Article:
EU introduces sixth sanctions package
On 3 June 2022, the EU adopted a sixth sanctions package against Russia which includes economic, individual, media and diplomatic measures (see the full text of the regulation here).
These measures relate to the following key areas:
The package includes a ban on Russian oil imports, giving EU member states six months to phase out crude oil and eight months to phase out other refined petroleum products. Special temporary derogations have been agreed for Bulgaria, Croatia and the Czech Republic.
Oil supplied by a pipeline from Russia to a Member State will continue to be allowed until the Council extends the bans to this supply (this is to ensure that landlocked EU Member States that depend of this oil can continue to receive it). The transfer, transport or resale of this crude oil to other Member States or to third countries is however prohibited from 5 February 2023 (with the exception of sales to the Czech Republic which are currently authorized until December 5, 2023).
It is estimated that these sanctions will reduce Russian oil trade to the EU by 92% by the end of this year.
Insurance and reinsurance of maritime transport of crude oil and certain petroleum products originating in or exported from Russia is also now prohibited (subject to certain liquidation periods in accordance with the above).
Belinvestbank, Sberbank, Credit Bank of Moscow and Russian Agricultural Bank have now all been removed from the SWIFT system.
The broadcast (or facilitation of the broadcast) of content by Russian public broadcasters, Rossiya RTR/RTR Planeta, Rossiya 24/Russia 24 and TV Center International, is now banned in the EU. This is in addition to the restriction previously in place against Sputnik and Russia Today (see previous briefing here). In addition, EU companies will now be prohibited from advertising products or services in any content produced or distributed by these entities.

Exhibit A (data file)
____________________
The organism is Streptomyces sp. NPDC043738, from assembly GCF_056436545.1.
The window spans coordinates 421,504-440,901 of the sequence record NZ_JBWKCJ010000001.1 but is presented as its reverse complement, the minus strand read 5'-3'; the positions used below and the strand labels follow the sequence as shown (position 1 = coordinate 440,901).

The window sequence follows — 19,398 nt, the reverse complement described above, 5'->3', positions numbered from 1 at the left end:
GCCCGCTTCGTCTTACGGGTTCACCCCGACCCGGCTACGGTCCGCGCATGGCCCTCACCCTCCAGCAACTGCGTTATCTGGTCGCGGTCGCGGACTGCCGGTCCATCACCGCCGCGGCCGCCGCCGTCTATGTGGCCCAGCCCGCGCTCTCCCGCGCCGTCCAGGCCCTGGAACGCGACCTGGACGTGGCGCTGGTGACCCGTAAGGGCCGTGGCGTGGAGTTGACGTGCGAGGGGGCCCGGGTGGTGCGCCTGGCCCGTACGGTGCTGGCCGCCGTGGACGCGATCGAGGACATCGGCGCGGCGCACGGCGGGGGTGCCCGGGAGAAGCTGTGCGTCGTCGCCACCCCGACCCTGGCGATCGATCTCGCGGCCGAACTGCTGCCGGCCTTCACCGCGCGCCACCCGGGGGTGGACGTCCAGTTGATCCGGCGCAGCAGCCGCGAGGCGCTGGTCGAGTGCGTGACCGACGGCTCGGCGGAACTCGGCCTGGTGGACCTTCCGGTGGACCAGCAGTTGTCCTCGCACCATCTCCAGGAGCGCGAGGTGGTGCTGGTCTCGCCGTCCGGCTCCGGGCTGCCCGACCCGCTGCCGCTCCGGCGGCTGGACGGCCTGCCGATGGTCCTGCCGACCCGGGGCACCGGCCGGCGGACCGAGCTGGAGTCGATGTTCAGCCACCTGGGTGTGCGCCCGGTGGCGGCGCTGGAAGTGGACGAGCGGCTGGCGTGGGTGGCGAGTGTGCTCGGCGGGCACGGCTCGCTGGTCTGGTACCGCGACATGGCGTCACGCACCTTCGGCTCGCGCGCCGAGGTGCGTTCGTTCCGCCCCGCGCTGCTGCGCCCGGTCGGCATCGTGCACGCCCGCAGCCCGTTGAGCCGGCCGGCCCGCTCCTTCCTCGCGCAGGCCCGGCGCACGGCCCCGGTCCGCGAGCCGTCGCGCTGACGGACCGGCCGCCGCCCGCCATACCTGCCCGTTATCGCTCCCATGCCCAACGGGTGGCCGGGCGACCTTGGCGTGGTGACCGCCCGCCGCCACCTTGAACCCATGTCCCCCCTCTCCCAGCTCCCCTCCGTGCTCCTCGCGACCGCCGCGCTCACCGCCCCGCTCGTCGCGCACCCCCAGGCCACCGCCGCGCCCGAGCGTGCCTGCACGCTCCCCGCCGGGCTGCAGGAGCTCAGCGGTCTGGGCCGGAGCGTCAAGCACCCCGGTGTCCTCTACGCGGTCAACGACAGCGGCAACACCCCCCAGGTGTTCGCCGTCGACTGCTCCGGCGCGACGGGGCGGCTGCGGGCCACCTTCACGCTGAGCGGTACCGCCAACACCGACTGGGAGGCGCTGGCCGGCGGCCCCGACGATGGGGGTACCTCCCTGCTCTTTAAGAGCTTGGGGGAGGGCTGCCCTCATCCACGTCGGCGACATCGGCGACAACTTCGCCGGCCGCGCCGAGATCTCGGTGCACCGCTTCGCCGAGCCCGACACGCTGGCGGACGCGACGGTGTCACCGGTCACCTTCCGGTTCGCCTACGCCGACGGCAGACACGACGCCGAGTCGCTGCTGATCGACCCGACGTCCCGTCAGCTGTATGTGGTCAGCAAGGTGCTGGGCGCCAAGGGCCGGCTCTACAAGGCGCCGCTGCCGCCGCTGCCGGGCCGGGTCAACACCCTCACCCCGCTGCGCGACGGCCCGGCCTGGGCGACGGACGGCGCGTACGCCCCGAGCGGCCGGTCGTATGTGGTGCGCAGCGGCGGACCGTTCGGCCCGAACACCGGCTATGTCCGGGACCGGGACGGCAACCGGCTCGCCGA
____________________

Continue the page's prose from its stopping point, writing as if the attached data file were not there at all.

The EU has expanded the list of prohibited goods and technologies that could contribute to Russia’s military and technological improvement or the development of the defense and security sector. For more details on the last goods to be added, see Annex II of the new regulation here.
A license must be obtained before the goods listed can be exported or used in Russia. The list of parties for which additional and stricter licensing requirements apply has also been extended.
The provision of accounting, consulting and public relations services to Russian entities is now banned in the EU. There are a limited number of exceptions applying to services that are necessary for legal representation. An exemption also exists for the provision of services to Russian subsidiaries of EU companies.
- Individuals and companies
The new EU package also expands the list of Russian and Belarusian individuals and companies facing asset freezes and travel bans. Sanctions have been imposed against military officials linked to the Bucha and Mariupol killings, industrial and technology companies, politicians and businessmen, and their family members.
In addition, on June 23, 2022, the EU renewed its existing sanctions relating to the annexation of Crimea and Sevastopol for an additional year (until June 23, 2023). There are restrictions on the import of goods from these regions, on trade and investment in certain sectors, and on the export of certain goods and technologies.
Latest UK announcements and restrictions
On June 23, 2022, the UK published a new amendment to its Russia Sanctions Regulations (Amendment 10). The new measures include:
- Other export prohibitions